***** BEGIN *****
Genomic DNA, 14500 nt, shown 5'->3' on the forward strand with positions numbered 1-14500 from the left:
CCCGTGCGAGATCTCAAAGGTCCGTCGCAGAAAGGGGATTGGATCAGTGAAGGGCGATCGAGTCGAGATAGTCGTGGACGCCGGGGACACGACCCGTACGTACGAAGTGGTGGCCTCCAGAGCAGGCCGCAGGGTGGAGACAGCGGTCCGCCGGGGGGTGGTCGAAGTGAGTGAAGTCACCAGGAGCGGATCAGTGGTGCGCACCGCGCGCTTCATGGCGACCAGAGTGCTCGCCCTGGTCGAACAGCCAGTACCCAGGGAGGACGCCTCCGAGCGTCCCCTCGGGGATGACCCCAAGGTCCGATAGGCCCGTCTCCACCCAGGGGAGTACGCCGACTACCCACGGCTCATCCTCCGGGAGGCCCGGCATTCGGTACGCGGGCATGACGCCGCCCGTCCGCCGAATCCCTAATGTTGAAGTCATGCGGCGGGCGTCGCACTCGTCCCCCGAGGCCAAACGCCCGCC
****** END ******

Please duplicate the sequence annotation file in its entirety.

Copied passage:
Genomic DNA, 14500 nt, shown 5'->3' on the forward strand with positions numbered 1-14500 from the left:
CCCGTGCGAGATCTCAAAGGTCCGTCGCAGAAAGGGGATTGGATCAGTGAAGGGCGATCGAGTCGAGATAGTCGTGGACGCCGGGGACACGACCCGTACGTACGAAGTGGTGGCCTCCAGAGCAGGCCGCAGGGTGGAGACAGCGGTCCGCCGGGGGGTGGTCGAAGTGAGTGAAGTCACCAGGAGCGGATCAGTGGTGCGCACCGCGCGCTTCATGGCGACCAGAGTGCTCGCCCTGGTCGAACAGCCAGTACCCAGGGAGGACGCCTCCGAGCGTCCCCTCGGGGATGACCCCAAGGTCCGATAGGCCCGTCTCCACCCAGGGGAGTACGCCGACTACCCACGGCTCATCCTCCGGGAGGCCCGGCATTCGGTACGCGGGCATGACGCCGCCCGTCCGCCGAATCCCTAATGTTGAAGTCATGCGGCGGGCGTCGCACTCGTCCCCCGAGGCCAAACGCCCGCC